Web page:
Grand Marshal Alados Wolsey didn’t sleep. It was a habit he had picked up during the Needle Islands campaign. There closing your eyes meant losing them. Attacks from the natives were relentless, often lasting long into the night and continuing the following day. They had thrown themselves into danger seemingly without care for their lives or those of others. They were merciless, bloodthirsty and desperate. As much as he abhorred them for their grotesque inhuman appearances, he could at least respect them for their courage, however misplaced it had proven to be.
He had not been sorry to leave that part of his life behind. When the campaign ended and the cleansing was deemed sufficient, he had been glad to return home, to some semblance of safety and normality. If only it had been that simple. In truth, returning home had been a strangeness. Some part of him had been lost over those years of blood and fear. Nothing seemed to have meaning anymore. Everything seemed bizarrely dull or lacking in colour. In his darker moments he imagined himself still on those wretched islands, a part of his soul being ripped away from him, and dragged down into the abyss to join those who had been slaughtered.
It was the boredom that had surprised him most of all though. It was almost funny in a cruel way. He certainly didn’t miss being on the knife’s edge every waking moment, but he could hardly deny that, it had ever failed to be exciting.
It had felt more real too. Something the monotony of high society could never emulate. All the banquets and gatherings and never-ending small talk were like one big joke by comparison. It was all so empty and so false.
When he realised that, he knew that he could not stay at home any longer. The chairs were too soft, the rooms too clean, and there was nothing to convince him that he hadn’t simply died upon one of those long, cold nights and that this was all some terrible joke of an afterlife.
Not everything had changed though. Like a rock standing firm against battering tides, there had been only one person that remained exactly the same. His father had not softened one bit, nor did he look upon his son with remorseful eyes for the pains that he had suffered. Even after everything, he still remained disappointed.
‘Apologies, my lord.’
Alados’ thoughts were broken by the arrival of a man in the uniform of a lieutenant. He acknowledged the man with a nod and a welcoming smile.
‘Ketch, isn’t it?’ he said.
‘Aye, my lord,’ said Ketch. ‘Sorry to disturb you but we received a missive from General MukRaigh that I believe you will want to read.’
‘No need to apologise,’ said Alados, then added, ‘at least not until I’ve read what the good general wants. Let’s take things in their natural order, shall we?’
He held out his hand and accepted the roll of parchment, unravelling it gently and holding it to the candlelight.
As his eyes darted across the words he felt an annoyance growing inside of him. Most of the letter was incidental, just a report of their successes in the northlands and their plans for the foreseeable future. Near the end however, was a request to meet with him personally, ostensibly so that he could oversee the completion of an outpost, but Alados knew there was more to it than that.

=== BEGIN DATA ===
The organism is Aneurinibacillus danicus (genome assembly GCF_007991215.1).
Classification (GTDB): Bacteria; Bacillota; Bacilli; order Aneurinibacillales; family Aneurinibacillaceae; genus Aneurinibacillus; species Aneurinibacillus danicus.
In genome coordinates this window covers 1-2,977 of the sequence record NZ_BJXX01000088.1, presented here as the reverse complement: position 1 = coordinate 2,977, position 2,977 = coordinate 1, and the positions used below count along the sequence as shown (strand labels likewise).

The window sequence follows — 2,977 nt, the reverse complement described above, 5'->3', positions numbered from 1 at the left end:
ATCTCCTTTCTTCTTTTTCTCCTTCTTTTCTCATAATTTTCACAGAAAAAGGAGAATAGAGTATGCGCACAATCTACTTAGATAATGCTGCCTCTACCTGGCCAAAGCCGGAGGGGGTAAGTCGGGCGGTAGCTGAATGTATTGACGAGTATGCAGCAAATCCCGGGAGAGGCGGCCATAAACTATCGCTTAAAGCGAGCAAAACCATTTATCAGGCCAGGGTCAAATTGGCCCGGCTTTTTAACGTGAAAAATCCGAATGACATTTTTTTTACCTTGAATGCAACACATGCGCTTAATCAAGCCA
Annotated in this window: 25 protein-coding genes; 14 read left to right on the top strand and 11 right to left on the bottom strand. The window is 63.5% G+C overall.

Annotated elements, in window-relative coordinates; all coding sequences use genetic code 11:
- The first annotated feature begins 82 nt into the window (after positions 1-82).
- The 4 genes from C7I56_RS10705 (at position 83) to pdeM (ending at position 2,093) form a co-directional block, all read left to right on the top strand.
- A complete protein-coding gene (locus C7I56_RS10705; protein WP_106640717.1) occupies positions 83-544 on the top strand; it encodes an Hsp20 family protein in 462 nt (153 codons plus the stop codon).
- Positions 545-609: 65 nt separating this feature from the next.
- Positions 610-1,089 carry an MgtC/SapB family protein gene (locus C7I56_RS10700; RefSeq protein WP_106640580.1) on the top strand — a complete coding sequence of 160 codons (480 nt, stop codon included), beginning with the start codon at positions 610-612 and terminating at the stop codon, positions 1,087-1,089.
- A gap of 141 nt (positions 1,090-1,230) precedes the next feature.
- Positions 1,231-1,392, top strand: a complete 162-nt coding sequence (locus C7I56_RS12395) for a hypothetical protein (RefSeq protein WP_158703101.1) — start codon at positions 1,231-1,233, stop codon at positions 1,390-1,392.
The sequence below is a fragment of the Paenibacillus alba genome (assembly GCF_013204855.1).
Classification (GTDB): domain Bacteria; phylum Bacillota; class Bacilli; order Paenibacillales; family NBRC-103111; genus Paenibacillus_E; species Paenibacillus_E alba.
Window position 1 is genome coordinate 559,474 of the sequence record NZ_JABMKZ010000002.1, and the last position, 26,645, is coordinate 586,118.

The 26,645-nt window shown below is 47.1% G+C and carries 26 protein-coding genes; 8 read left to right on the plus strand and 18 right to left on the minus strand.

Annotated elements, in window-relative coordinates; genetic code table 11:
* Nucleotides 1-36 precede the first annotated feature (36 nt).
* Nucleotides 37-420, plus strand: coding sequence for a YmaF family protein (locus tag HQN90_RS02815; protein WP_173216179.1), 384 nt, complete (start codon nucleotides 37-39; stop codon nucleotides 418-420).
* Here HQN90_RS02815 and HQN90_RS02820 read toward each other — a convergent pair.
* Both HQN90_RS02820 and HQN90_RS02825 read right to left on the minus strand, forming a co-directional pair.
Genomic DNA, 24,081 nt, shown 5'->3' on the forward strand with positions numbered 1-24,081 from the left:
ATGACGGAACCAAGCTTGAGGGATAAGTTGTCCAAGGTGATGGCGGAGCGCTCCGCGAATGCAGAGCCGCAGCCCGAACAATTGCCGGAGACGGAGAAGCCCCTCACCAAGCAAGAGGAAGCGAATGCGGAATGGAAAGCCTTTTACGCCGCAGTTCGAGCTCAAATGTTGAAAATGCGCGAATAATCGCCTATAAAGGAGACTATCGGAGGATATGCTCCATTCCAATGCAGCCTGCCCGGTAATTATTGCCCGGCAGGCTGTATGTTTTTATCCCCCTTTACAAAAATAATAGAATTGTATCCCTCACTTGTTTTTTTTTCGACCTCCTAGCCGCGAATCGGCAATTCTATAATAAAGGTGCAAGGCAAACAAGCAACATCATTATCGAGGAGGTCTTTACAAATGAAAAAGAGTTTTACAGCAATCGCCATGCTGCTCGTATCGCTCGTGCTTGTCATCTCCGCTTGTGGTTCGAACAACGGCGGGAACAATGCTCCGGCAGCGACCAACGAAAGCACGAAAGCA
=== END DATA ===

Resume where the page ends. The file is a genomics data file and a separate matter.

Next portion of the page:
Angrily he screwed up the parchment and cast it aside. From the corner of his eye he saw Lieutenant Ketch balk at the gesture, but he didn’t care.
‘General MukRaigh wants us to pay her a visit,’ Alados explained, keeping the anger from his voice. ‘She expects us to arrive within the week.’
‘Should I send her confirmation?’ asked Ketch.
‘No,’ Alados’ spoke the word more coldly than he had intended. It was not the lieutenant’s fault. ‘The general forgets she is not my superior, no matter what her standing may be with the parliament.’
‘So we will not be heading north?’ the lieutenant frowned in confusion.
Alados smiled as he observed the man more closely. He was a wiry fellow but with a face that boasted a strong jaw and two gleaming sapphire eyes. Such features were a rarity among the lowborn, and he had no doubt that there was a story behind that, but it was one he looked forward to discovering sometime during their journey.
‘We will be,’ said Alados, ‘but I am waiting on different instructions first. Tell me, have the scouts returned yet?’
‘Yes, my lord,’ said Ketch, ‘save for some large wolf tracks, they didn’t have anything to report. I’m sorry for not passing on the information earlier but I didn’t think you’d find it relev-‘
Alados waved his hand dismissively, but his brows set firmly in a frown.
‘That’s disappointing,’ he said finally, more to himself than to the lieutenant. ‘In any case, thank you for bringing me this information, lieutenant. See to it that the men are ready to move out come the dawn. We’ve much ground to cover.’
The lieutenant nodded an affirmative and saluted, before turning and walking off. Alados watched him for a time, his mind still pondering the true reason for the general’s invitation. Surely word of his activities had not spread so far and so quickly. No, it had to be unconnected. There was only one soul in all the realms that knew what he was planning, and he would never betray him.
No, whatever this was, it could not interfere with his plans. It was far too late for that.